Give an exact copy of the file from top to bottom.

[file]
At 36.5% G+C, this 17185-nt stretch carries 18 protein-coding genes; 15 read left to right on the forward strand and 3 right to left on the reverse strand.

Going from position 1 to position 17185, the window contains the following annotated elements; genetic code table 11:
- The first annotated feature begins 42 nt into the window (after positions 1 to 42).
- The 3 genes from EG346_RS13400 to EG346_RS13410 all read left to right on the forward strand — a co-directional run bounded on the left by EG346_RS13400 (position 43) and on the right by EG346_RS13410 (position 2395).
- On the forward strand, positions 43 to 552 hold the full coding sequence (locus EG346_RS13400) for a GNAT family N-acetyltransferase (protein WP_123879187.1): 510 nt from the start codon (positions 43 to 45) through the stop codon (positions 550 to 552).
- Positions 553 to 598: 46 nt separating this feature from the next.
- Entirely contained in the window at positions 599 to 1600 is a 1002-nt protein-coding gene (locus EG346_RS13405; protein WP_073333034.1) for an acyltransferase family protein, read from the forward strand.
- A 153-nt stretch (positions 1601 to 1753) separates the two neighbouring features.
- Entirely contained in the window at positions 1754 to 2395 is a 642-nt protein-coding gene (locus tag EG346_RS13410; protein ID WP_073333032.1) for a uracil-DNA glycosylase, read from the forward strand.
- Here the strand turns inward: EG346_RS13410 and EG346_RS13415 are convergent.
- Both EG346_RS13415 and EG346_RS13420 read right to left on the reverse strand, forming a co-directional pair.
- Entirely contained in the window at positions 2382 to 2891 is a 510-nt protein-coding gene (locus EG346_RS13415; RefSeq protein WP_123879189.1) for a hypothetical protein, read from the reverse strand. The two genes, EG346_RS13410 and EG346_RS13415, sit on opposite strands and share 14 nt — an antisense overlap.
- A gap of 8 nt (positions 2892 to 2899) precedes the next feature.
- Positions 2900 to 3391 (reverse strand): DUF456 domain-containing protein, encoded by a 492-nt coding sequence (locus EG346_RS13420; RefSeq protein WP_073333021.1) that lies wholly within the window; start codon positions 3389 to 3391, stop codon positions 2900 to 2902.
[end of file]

At 36.5% G+C, this 17185-nt stretch carries 18 protein-coding genes; 15 read left to right on the forward strand and 3 right to left on the reverse strand.

Going from position 1 to position 17185, the window contains the following annotated elements; genetic code table 11:
- The first annotated feature begins 42 nt into the window (after positions 1 to 42).
- The 3 genes from EG346_RS13400 to EG346_RS13410 all read left to right on the forward strand — a co-directional run bounded on the left by EG346_RS13400 (position 43) and on the right by EG346_RS13410 (position 2395).
- On the forward strand, positions 43 to 552 hold the full coding sequence (locus EG346_RS13400) for a GNAT family N-acetyltransferase (protein WP_123879187.1): 510 nt from the start codon (positions 43 to 45) through the stop codon (positions 550 to 552).
- Positions 553 to 598: 46 nt separating this feature from the next.
- Entirely contained in the window at positions 599 to 1600 is a 1002-nt protein-coding gene (locus EG346_RS13405; protein WP_073333034.1) for an acyltransferase family protein, read from the forward strand.
- A 153-nt stretch (positions 1601 to 1753) separates the two neighbouring features.
- Entirely contained in the window at positions 1754 to 2395 is a 642-nt protein-coding gene (locus tag EG346_RS13410; protein ID WP_073333032.1) for a uracil-DNA glycosylase, read from the forward strand.
- Here the strand turns inward: EG346_RS13410 and EG346_RS13415 are convergent.
- Both EG346_RS13415 and EG346_RS13420 read right to left on the reverse strand, forming a co-directional pair.
- Entirely contained in the window at positions 2382 to 2891 is a 510-nt protein-coding gene (locus EG346_RS13415; RefSeq protein WP_123879189.1) for a hypothetical protein, read from the reverse strand. The two genes, EG346_RS13410 and EG346_RS13415, sit on opposite strands and share 14 nt — an antisense overlap.
- A gap of 8 nt (positions 2892 to 2899) precedes the next feature.
- Positions 2900 to 3391 (reverse strand): DUF456 domain-containing protein, encoded by a 492-nt coding sequence (locus EG346_RS13420; RefSeq protein WP_073333021.1) that lies wholly within the window; start codon positions 3389 to 3391, stop codon positions 2900 to 2902.